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REYER LIZ MS

Liz Reyer is a columnist at the Minneapolis Star Tribune. (Minneapolis Star Tribune/TNS)

Q: I work part-time out of choice in an hourly job. My problem is that my boss and co-workers don’t respect my boundaries. They pressure me to cover for others and spend more time than I can at work, and then treat me as if I’m not one of the team when I refuse. How can I get them to be understanding so that work can be a more positive place for us all?

— Annie, 42, sales assistant

A: Maintain a strong but nondefensive stance to protect your priorities.

If you feel shaky about what you want, take time to re-evaluate. I’m betting that your assessment will confirm for you that you are on the right path, and that will help you feel anchored.

Remember too: your priorities are no one else’s business. Whether it’s yours or your family’s health, aging parents, ongoing education or something entirely different, you don’t need to defend your choices.

If you are not solid about this, people will sense it and feel most empowered to put on the pressure.

At the same time, your tone matters. If you are uncomfortable saying no, you may respond with an edge that you didn’t intend. This could contributing to the negative culture you mentioned.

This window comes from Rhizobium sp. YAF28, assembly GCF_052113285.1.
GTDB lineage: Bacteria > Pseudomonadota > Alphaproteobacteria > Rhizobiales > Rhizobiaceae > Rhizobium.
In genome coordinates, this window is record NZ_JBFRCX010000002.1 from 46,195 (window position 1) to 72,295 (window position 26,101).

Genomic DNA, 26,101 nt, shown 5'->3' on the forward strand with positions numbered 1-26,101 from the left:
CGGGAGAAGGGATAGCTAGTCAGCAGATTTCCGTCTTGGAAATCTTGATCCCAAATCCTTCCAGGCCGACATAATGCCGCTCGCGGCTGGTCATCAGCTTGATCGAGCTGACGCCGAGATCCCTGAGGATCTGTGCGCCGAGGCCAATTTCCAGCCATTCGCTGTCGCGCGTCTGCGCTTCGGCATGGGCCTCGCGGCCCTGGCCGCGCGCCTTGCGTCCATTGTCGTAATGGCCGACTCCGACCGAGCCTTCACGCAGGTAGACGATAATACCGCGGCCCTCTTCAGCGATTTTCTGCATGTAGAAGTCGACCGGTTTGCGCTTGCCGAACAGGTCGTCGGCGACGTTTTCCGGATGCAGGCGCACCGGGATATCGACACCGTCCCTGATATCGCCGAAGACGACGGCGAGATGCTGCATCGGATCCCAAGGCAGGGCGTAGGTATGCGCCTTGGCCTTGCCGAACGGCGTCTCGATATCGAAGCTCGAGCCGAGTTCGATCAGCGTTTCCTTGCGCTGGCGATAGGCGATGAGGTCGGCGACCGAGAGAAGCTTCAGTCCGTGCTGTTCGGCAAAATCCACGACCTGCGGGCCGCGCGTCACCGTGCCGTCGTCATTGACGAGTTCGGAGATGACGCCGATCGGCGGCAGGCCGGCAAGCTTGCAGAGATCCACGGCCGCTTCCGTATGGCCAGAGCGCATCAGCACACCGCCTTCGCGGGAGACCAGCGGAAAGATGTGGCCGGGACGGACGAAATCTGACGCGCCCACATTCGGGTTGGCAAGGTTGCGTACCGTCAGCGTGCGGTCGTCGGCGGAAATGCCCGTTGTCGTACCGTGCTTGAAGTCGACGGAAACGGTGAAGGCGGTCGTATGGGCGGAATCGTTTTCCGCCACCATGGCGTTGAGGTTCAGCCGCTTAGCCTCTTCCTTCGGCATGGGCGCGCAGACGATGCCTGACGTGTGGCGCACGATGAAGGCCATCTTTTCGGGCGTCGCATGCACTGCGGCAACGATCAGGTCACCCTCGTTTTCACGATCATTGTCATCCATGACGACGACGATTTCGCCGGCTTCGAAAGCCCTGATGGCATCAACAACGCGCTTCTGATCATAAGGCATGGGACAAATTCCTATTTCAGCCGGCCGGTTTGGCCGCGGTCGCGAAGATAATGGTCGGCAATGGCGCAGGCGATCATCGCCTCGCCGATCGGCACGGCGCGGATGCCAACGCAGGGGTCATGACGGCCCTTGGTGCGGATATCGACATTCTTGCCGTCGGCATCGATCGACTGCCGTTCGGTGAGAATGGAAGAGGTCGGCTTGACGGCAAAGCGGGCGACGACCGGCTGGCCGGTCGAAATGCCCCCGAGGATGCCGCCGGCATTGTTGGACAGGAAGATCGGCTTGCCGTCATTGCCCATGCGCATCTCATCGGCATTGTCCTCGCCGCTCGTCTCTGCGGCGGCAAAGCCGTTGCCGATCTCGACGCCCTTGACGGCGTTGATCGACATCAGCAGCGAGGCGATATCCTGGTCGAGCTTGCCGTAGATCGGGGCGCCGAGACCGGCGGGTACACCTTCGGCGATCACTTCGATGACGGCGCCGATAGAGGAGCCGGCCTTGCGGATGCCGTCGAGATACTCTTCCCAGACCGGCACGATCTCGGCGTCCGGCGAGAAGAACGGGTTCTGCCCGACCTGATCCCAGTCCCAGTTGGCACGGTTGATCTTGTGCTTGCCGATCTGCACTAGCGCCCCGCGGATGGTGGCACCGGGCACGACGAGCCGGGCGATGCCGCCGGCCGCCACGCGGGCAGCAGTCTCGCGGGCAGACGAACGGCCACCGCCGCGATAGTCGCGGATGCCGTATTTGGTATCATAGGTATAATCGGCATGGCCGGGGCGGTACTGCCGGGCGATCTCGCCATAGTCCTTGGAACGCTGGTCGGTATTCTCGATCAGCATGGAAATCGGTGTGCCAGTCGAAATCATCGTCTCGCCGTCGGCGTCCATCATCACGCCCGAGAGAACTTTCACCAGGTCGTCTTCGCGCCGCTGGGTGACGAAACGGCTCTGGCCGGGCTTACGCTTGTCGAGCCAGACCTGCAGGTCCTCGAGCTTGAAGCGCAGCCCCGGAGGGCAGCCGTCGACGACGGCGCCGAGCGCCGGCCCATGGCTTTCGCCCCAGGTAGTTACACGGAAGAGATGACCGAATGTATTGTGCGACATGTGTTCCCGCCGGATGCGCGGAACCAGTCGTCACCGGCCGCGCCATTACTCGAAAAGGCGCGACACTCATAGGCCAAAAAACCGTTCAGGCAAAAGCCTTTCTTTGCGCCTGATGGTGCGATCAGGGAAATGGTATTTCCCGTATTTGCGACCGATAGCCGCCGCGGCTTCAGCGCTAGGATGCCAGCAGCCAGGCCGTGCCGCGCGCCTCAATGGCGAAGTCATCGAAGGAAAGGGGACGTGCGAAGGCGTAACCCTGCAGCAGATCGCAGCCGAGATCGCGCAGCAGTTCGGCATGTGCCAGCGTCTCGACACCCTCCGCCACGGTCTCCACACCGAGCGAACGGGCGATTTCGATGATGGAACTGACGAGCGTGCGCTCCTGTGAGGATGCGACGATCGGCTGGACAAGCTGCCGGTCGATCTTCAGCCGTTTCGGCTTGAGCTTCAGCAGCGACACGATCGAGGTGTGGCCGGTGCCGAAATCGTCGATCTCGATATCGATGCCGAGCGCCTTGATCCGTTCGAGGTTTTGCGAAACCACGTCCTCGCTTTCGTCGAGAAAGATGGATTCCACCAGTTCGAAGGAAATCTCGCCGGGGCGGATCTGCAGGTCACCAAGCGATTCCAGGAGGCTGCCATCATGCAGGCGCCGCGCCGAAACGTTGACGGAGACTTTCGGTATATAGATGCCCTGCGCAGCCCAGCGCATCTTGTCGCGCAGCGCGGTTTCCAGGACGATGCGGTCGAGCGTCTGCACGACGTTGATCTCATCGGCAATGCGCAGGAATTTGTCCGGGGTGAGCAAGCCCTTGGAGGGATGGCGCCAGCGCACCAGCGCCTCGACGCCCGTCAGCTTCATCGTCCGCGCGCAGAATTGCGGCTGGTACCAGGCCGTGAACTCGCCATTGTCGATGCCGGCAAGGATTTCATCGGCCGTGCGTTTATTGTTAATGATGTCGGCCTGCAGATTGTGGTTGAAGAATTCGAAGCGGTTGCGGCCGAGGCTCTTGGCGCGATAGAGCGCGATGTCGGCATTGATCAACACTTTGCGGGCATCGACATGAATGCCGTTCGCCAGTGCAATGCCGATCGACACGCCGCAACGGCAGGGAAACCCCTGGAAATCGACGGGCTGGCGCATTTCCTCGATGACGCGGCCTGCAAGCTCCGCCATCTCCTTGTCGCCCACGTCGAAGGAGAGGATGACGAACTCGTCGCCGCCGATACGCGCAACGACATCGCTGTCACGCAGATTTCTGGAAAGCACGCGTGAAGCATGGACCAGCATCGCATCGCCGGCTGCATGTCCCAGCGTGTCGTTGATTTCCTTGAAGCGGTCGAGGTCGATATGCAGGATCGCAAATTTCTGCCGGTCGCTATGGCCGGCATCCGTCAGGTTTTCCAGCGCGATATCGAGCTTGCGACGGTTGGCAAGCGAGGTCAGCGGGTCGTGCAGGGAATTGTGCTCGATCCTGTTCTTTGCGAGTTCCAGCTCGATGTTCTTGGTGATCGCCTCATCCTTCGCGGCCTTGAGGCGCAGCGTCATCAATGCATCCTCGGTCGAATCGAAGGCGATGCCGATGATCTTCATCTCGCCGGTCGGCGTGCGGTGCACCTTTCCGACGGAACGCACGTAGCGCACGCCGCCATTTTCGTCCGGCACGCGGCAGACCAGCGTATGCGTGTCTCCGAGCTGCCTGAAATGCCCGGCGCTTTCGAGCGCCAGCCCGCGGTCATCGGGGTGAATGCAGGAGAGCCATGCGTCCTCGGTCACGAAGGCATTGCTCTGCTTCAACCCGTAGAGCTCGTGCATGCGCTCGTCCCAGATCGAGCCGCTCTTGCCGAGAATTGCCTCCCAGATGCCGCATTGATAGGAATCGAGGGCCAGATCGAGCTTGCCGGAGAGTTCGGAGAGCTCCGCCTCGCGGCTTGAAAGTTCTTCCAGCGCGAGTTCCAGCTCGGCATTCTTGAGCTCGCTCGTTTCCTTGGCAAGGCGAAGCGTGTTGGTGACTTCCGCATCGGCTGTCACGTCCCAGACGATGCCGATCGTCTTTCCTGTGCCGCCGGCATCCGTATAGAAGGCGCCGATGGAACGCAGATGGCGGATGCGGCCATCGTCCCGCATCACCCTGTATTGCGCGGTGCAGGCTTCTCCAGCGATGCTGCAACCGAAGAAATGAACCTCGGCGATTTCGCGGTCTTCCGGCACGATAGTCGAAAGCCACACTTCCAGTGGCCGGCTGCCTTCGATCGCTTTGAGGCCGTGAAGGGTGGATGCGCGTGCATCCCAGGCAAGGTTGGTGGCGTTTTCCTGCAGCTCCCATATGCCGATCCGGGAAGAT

Try finding a pleasant way to respond when co-workers ask you to sub for them; for example, “Sorry, I’m off today and already have commitments.” No extra details, no annoyance for being asked.

Regarding your boss, it’s essential that you have a conversation about their expectations. Is your current boss the same person who agreed to your part-time hours in the first place? If not, they may not be on board with your schedule, and it’s important to get aligned. If it is, then seek information on what might have changed in the team’s needs.

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Consider circumstances when you might pitch in. Some give and take is helpful, as you want people to be willing to help you in a pinch. That’s a far cry from being the team doormat, which can happen if you permit it.

Find other ways to build team connections. Part of the distance you feel may be because you say no sometimes. However, part of it might be that you’re just not around as much because you’re part time. Do simple things like initiating a friendly chat or bringing in treats now and then.

Then accept that they might not like it, no matter what you do. At that point, consider your options.

Of course, if the pressure crosses into abuse or harassment, you need to let HR know. If it’s stressful but doesn’t cross lines, you’ll need to decide if you can deal with it.

Part of it comes down to options. If there are other jobs that would give you the flexibility you want, you might choose to be less tolerant.

It also depends on what you really want and need from work. Again, if the benefits outweigh the issues, you might opt to overlook the less ideal aspects.

Just be sure that you don’t settle for less than you want and need from your job.

Liz Reyer is a credentialed coach with more than 20 years of business experience. Her company, Reyer Coaching & Consulting, offers services for organizations of all sizes. Submit questions or comments about this column at www.deliverchange.com/coachscorner or email her at liz@deliverchange.com.

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